Former Tanzanian President Benjamin Mkapa on Thursday expressed his optimism on the outcome of Burundi dialogue that started Wednesday, saying it will find enough ground to resume normal political life in the country.
Mkapa, who is also the facilitator of the dialogue, said the three-day dialogue will mark the resumption of economic relations in areas where sanctions have been imposed by the international community.
“We will start the process of getting the refugees back, lay foundation of the return of political exiles, that is doable and will expedited by the conversation dialogue in the next days,” he said.
The former president was also categorical that he had intended to meet political parties on Wednesday, and that he was planning to reserve another day for government representatives in the dialogue that brings together politicians, civil society organizations, and political parties, local and international journalists.
“I invited political parties, I’ll have to make special arrangement to meet government representatives as well,” he clarified.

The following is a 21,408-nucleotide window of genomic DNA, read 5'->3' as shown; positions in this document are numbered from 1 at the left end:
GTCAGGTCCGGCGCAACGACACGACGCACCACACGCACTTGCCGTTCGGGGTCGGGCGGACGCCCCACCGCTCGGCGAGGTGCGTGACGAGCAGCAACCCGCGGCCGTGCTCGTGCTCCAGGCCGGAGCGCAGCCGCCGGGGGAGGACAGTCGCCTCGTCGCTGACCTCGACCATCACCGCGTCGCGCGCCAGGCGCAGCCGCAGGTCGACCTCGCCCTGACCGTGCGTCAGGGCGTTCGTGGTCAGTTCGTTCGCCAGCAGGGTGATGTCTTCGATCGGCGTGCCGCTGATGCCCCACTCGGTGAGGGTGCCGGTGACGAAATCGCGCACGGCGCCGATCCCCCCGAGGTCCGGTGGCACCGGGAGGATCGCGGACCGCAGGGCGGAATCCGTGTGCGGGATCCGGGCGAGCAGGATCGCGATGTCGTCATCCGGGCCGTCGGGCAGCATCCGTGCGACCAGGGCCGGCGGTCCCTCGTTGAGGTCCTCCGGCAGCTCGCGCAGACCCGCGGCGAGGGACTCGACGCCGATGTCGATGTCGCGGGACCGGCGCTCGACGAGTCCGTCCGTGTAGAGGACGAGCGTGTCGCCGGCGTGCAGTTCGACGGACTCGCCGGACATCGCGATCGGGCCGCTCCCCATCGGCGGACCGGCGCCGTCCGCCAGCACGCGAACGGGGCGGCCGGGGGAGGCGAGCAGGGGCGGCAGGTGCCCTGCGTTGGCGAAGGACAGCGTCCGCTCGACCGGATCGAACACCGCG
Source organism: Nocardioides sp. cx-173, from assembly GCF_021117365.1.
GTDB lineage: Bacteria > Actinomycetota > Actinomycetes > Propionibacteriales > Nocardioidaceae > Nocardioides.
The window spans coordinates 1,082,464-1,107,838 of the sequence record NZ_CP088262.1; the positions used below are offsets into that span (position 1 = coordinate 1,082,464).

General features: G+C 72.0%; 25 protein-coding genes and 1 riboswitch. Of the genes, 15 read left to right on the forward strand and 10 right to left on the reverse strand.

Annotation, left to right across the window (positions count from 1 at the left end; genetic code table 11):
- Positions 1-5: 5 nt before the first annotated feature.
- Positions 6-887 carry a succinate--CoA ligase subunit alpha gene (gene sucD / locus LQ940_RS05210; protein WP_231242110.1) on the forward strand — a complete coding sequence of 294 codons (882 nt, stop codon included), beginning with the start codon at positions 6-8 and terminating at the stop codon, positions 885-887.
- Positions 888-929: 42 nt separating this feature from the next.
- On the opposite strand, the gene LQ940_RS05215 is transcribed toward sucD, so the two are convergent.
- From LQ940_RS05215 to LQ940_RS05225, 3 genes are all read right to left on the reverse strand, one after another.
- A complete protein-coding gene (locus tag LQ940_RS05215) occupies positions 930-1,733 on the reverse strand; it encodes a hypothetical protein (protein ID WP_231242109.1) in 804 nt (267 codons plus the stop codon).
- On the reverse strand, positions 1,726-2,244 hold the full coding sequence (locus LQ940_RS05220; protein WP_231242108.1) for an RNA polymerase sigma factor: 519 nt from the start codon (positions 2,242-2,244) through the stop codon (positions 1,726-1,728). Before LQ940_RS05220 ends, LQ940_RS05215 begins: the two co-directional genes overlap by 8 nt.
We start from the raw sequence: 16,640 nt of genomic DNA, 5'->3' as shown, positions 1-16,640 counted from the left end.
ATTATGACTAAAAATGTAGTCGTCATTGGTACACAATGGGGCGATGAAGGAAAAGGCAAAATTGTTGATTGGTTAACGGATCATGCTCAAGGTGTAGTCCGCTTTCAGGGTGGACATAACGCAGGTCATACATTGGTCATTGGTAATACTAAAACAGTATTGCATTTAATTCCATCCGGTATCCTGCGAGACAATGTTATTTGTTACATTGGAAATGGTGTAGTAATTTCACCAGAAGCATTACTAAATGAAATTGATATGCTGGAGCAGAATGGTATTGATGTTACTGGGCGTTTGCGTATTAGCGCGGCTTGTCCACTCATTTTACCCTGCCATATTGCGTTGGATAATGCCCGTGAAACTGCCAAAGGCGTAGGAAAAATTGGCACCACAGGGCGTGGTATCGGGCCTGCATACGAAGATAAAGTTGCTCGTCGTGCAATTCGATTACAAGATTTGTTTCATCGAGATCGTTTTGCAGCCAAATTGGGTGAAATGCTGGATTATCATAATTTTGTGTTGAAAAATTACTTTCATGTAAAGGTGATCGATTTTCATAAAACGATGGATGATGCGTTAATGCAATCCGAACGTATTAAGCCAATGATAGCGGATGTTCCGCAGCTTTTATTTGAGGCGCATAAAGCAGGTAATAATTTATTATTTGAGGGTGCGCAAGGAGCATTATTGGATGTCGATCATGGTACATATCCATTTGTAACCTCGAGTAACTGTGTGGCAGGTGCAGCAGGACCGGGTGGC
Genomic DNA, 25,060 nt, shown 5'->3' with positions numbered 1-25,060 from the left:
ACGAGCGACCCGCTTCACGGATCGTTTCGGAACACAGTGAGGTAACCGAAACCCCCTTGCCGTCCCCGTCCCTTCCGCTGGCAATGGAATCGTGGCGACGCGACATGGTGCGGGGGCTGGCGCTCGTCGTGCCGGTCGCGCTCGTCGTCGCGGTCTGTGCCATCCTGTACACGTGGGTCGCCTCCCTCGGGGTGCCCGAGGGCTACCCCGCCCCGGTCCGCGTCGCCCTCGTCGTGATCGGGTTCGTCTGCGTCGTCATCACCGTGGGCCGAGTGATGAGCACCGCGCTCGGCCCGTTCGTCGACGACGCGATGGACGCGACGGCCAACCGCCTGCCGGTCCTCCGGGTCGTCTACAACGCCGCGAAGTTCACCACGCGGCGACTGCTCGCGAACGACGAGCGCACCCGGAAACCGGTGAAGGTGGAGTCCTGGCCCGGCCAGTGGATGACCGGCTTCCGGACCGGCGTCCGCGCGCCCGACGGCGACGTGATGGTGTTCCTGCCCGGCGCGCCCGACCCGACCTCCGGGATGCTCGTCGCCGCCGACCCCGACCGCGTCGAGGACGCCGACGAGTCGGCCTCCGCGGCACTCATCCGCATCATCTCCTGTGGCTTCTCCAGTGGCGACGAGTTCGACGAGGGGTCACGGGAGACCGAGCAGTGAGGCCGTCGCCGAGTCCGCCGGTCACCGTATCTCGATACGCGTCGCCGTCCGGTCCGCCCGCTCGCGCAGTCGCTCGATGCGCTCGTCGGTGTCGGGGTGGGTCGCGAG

His clarification comes two days after the Burundian government announced its decision to boycott this session which, for the first time, is expected to deal with substantive issues.
President Pierre Nkurunziza’s administration denounced the participation of opposition leaders it claims are sought by the Burundian justice and the presence of a United Nations representative it accuses of being biased.
Three former Burundi presidents, Sylvestre Ntibantunganya, Domitien Ndayizeye and Pierre Buyoya were among the delegates that attended yesterday’s dialogue.
During the dialogue, the facilitator is understood to have met representatives from opposition parties including the ruling National Council for the Defense of Democracy-Forces for the Defense of Democracy (CNDD-FDD), Front for Democracy in Burundi (FRODEBU), Front for Democracy in Burundi-Nyakuri (FRODEBU-Nyakuri).
Others were Burundi National Liberation Front (FNL) and the Union for National Progress (UPRONA).
The facilitator is expected to meet civil society organizations on Thursday.
The Burundi crisis broke out in April 26, 2015, when President Nkurunziza announced he would run for the 2015 presidential election. The opposition and the civil society accused him of violating the Burundi Constitution and the Arusha Peace Agreement by running for a third controversial and unconstitutional term. Enditem